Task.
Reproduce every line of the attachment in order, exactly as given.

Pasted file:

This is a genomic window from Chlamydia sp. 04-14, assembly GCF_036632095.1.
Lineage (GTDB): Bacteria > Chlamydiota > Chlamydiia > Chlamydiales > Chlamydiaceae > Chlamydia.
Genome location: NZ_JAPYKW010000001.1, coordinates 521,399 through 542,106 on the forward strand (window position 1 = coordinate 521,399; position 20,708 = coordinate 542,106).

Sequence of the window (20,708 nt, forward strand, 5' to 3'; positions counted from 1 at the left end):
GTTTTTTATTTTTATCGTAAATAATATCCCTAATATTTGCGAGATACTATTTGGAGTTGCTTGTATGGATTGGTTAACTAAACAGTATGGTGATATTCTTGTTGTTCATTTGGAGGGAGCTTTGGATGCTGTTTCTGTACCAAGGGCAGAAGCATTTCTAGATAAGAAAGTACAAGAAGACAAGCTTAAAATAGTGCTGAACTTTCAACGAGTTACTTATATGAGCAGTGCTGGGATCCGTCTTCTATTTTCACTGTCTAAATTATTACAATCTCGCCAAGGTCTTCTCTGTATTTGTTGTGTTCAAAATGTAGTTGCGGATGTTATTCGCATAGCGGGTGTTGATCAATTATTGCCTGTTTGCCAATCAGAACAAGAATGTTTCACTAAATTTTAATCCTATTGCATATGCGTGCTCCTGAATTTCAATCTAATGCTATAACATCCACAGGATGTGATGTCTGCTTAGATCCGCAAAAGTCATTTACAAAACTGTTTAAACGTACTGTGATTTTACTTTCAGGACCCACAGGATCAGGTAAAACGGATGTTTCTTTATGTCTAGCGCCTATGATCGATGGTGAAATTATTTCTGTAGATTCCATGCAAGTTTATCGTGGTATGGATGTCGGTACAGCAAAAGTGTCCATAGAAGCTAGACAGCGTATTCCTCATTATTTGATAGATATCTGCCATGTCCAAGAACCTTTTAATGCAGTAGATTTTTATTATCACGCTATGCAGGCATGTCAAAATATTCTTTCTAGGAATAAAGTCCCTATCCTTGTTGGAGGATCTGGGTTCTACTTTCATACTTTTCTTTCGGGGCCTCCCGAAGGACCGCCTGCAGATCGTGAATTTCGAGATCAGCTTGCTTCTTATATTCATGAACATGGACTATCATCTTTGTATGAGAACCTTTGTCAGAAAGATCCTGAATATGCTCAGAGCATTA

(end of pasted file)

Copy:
This is a genomic window from Chlamydia sp. 04-14, assembly GCF_036632095.1.
Lineage (GTDB): Bacteria > Chlamydiota > Chlamydiia > Chlamydiales > Chlamydiaceae > Chlamydia.
Genome location: NZ_JAPYKW010000001.1, coordinates 521,399 through 542,106 on the forward strand (window position 1 = coordinate 521,399; position 20,708 = coordinate 542,106).

Sequence of the window (20,708 nt, forward strand, 5' to 3'; positions counted from 1 at the left end):
GTTTTTTATTTTTATCGTAAATAATATCCCTAATATTTGCGAGATACTATTTGGAGTTGCTTGTATGGATTGGTTAACTAAACAGTATGGTGATATTCTTGTTGTTCATTTGGAGGGAGCTTTGGATGCTGTTTCTGTACCAAGGGCAGAAGCATTTCTAGATAAGAAAGTACAAGAAGACAAGCTTAAAATAGTGCTGAACTTTCAACGAGTTACTTATATGAGCAGTGCTGGGATCCGTCTTCTATTTTCACTGTCTAAATTATTACAATCTCGCCAAGGTCTTCTCTGTATTTGTTGTGTTCAAAATGTAGTTGCGGATGTTATTCGCATAGCGGGTGTTGATCAATTATTGCCTGTTTGCCAATCAGAACAAGAATGTTTCACTAAATTTTAATCCTATTGCATATGCGTGCTCCTGAATTTCAATCTAATGCTATAACATCCACAGGATGTGATGTCTGCTTAGATCCGCAAAAGTCATTTACAAAACTGTTTAAACGTACTGTGATTTTACTTTCAGGACCCACAGGATCAGGTAAAACGGATGTTTCTTTATGTCTAGCGCCTATGATCGATGGTGAAATTATTTCTGTAGATTCCATGCAAGTTTATCGTGGTATGGATGTCGGTACAGCAAAAGTGTCCATAGAAGCTAGACAGCGTATTCCTCATTATTTGATAGATATCTGCCATGTCCAAGAACCTTTTAATGCAGTAGATTTTTATTATCACGCTATGCAGGCATGTCAAAATATTCTTTCTAGGAATAAAGTCCCTATCCTTGTTGGAGGATCTGGGTTCTACTTTCATACTTTTCTTTCGGGGCCTCCCGAAGGACCGCCTGCAGATCGTGAATTTCGAGATCAGCTTGCTTCTTATATTCATGAACATGGACTATCATCTTTGTATGAGAACCTTTGTCAGAAAGATCCTGAATATGCTCAGAGCATTA